Ohio Department of Education which includes classroom instruction, nursing services and
transportation. Assessment services and OT, PT, and speech therapies are performed
in conjunction with the local school district.
Children between the ages of 6 and 22, with developmental disabilities are
screened for the school program and recommendations for placement are made
by the local school district. Hot lunches are available to all students by the local school district.
How Are Students Referred for School-age Enrollment
Disabilities Education Act (IDEA). It is the Monroe County Board of DD’s desire that, when possible,
students remain in their home district with access to ‘typical’ peers.
If an IEP team determines that a child is not best served in their home district, the home district,
in compliance with all state and federal laws, may choose to contact the Monroe County Board of DD.
At that time, the IEP team (now including the Monroe County Board of DD)
would explore the appropriateness of a placement at the
Monroe Achievement Center and if it is truly the
Least Restrictive Environment for the student.
What is Early Intervention?
Early Intervention is a statewide system that provides coordinated services to parents of
young children with disabilities.
Early Intervention (EI) is a Coordinated System
EI services support parents of infants and toddlers with disabilities. EI is grounded in the philosophy that
young children learn best from familiar people in familiar settings. That’s why your local EI team,
which includes a service coordinator and service providers,
who work with you in your home or other places you and your family
spend time to develop a coordinated plan.
EI is built on a Developmental Approach
EI builds upon and provides supports and resources to assist parents and caregivers to enhance
children’s learning and development through everyday routines. It is a collaborative,
home and community-based system where you and a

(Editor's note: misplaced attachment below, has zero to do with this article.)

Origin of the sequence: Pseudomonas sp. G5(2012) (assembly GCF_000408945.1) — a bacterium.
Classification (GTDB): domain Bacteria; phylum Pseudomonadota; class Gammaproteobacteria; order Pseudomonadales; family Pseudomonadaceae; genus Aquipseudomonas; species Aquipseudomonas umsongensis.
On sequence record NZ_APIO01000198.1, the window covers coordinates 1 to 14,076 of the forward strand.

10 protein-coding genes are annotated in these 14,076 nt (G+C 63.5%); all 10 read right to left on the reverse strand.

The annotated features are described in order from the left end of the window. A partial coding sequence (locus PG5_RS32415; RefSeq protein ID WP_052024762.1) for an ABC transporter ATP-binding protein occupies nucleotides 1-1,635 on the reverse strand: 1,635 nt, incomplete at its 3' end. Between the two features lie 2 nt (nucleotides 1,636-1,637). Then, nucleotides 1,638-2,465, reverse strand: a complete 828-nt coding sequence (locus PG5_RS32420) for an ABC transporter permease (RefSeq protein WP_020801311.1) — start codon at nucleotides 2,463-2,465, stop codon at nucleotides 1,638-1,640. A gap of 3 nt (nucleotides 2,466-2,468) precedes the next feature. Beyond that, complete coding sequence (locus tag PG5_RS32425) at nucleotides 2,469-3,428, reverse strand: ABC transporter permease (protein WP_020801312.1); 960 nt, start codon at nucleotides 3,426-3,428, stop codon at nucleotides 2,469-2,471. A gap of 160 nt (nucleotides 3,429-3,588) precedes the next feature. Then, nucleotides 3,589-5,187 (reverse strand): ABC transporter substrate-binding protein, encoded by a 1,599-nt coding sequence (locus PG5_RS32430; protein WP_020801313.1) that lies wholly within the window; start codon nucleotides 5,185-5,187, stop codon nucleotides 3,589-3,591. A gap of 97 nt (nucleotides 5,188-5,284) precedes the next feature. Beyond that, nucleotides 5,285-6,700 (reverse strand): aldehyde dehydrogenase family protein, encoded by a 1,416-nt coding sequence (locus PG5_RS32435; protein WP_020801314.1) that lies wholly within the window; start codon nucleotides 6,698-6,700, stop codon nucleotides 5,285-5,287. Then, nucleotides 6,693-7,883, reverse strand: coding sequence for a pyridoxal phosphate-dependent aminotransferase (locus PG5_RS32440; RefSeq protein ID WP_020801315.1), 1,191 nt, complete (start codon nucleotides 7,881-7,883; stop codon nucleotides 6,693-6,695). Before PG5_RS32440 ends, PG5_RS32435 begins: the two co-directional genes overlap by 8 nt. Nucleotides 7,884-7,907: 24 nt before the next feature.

team work together to provide ongoing support to your child.
The Role Of The Family
Recognize the critical role you and other caregivers play in your child’s development.
- Share your interests, priorities, needs and questions with your primary service provider.
- Set goals based on how your child’s progress fits with what is important to your family.
- Learn from the team so you can work with your child during the family’s everyday routines between visits from the Developmental Specialist.
- Partner with parents and other caregivers to support children as they learn and grow.
- Focus on enhancing child participation in existing and desired family community, and early childhood experiences.
- Work together so that each team member’s expertise will be used to help parents meet the goals they have for their child’s development.
- Help families find answers to their tough questions.
Principles Of Early Intervention
- Infants and toddlers learn best through everyday experiences and interactions with familiar people in familiar contexts.
- All families, with the necessary supports and resources, can enhance their children’s learning and development.
- The primary role of a service provider in early intervention is to work with and support family members and caregivers in children’s lives.
- The early intervention process, from initial contacts through transition, must be dynamic and individualized to reflect the child’s family members’ preferences, learning styles and cultural beliefs.
- IFSP outcomes must be functional and based on children’s and families’ needs and family-identified priorities.
- The family’s priorities, needs and interests are addressed most appropriately by a primary provider who represents and receives team and community support.